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With Talk of 'Ultimate War', Rajinikanth Drops the Strongest Hint Yet
Chennai: Actor Rajinikanth dropped yet another hint of a political plunge, perhaps the strongest till date, saying the “political system needs to be changed”.
“The current political situation is such that the system does not think about the people. It does nothing for them. That has to change,” the actor said on Friday morning.
On the last day of his meet-and-greet with fans in Chennai’s Kodambakam, the birthplace of Tamil cinema, the superstar also called himself a proud Tamizhan.
“My fans have made me a Tamizhan. I was a Kannadiga for 23 years of my life, but for the past 44, I have been a Tamizhan. You, the fans, have made me a Tamizhan,” he said.
His statement comes days after BJP MP Subramanian Swamy said Rajinikanth would be a “disaster” in politics and called him an “outsider”.
Reacting to the apparent jibe at him by Rajini, Swamy on Friday told CNN-News18, “I never said that he is not a Tamizhan. I don’t think he was addressing me but rather the DMK, which has always made an issue of his Marathi origins.”
He, however, added that it was up to the BJP National Executive to decide on Rajini’s entry into the party and that state leaders have no role in the decision.
Rajinikanth, fondly called Rajini by his fans, is the actor’s screen name. His real name is Shivaji Rao Gaekwad. He was born in a Marathi family in Karnataka. He started working as a conductor in the Bangalore Transport Service and later shifted to Madras (now Chennai) and joined the Madras Film Institute to pursue a diploma in acting.
On Monday, the actor had triggered rumours of a political plunge saying he would not allow "wrong people" to join him if he decided to enter politics.
In an open interaction with his fans, Rajinikanth had said, “Right now God is using me as an actor, but I can’t say anything about the future. If God decides that I join politics, then I will do so.”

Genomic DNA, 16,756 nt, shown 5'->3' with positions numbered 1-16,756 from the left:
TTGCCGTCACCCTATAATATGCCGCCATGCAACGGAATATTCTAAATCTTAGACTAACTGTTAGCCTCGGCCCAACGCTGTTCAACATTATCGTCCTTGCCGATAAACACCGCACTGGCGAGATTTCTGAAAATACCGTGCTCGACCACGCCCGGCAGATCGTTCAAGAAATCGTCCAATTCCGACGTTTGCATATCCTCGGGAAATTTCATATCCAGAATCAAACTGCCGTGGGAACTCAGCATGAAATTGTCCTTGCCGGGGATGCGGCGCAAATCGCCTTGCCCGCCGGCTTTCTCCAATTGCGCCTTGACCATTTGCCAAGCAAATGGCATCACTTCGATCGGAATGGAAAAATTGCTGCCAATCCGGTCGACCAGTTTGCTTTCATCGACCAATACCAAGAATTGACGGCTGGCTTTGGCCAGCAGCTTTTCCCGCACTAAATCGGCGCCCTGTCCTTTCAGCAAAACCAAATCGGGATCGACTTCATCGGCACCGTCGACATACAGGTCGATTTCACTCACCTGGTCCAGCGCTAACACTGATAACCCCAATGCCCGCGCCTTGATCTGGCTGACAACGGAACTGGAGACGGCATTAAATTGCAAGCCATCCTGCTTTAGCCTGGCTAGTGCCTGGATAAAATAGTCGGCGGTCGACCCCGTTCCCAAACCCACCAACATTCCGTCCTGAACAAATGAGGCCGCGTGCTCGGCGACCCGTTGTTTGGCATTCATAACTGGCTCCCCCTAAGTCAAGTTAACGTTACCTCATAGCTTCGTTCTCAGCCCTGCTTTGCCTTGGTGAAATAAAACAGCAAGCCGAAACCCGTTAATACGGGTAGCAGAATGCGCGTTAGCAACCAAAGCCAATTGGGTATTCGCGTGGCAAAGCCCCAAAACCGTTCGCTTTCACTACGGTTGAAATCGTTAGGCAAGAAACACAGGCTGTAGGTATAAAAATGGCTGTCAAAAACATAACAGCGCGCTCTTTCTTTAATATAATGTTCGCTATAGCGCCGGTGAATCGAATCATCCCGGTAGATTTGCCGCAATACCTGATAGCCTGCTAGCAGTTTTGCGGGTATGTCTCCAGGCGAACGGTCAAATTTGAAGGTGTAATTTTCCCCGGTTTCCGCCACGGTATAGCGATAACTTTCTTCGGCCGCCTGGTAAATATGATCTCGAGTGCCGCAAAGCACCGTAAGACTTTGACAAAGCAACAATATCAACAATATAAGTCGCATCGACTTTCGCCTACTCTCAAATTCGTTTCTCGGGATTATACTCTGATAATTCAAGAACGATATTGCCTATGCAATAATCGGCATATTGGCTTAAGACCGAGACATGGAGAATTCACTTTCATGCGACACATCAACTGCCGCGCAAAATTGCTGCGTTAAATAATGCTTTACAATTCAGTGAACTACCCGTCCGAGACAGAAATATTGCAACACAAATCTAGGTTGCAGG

The following day, talking exclusively to CNN-News18, Rajini said that he would join politics only when the “time is right”.
With stalwarts like the late Jayalalithaa and ailing nonagenarian DMK supremo M Karunanidhi out of the picture in the current dispensation, Rajinikanth's fans believe he is the only one who can effectively fill the political vacuum.
Rajinikanth's latest ambivalent statements on the possibility of his political entry has triggered a buzz in various circles, though this is not for the first time.
Such a hysteria was witnessed even in 1996 when he openly defied Jayalalithaa, asking people not to vote for her.
The then hustings saw 'Amma' losing the assembly elections and the DMK-TMC registering a landslide victory.
In the ensuing political developments, he backed the DMK-TMC (Tamil Maanila Congress, led by the late G K Moopanar) combine, which also cashed in on the severe anti-incumbency against the ruling AIADMK.
However, the combine could not keep the momentum on as AIADMK staged a good comeback in the 1998 Parliamentary polls.
Many political parties, barring AIADMK, had been wooing him. However, he was on good terms with Jayalalithaa in the recent past and had even rued he had 'hurt' her back in 1996 by being critical of her.
In his latest comments, Rajinikanth had said he had no desire to joins politics, but if he did, he would show the door to all "money-minded" people.
"My name has been dragged into politics for the past two decades. I am pushed to clarify during every election that I'm not affiliated to any political party," he had said early this week.
Tamil cinema has always had close links with politics, with matinee idols, the late MG Ramachandran (MGR) and J Jayalalithaa, besides script writer M Karunanidhi, having gone to rule the state.
Ramachandran, in particular, was seen as one converting his huge popularity into a springboard for his political launch, which was as successful as his cinema career.
(With inputs from PTI)
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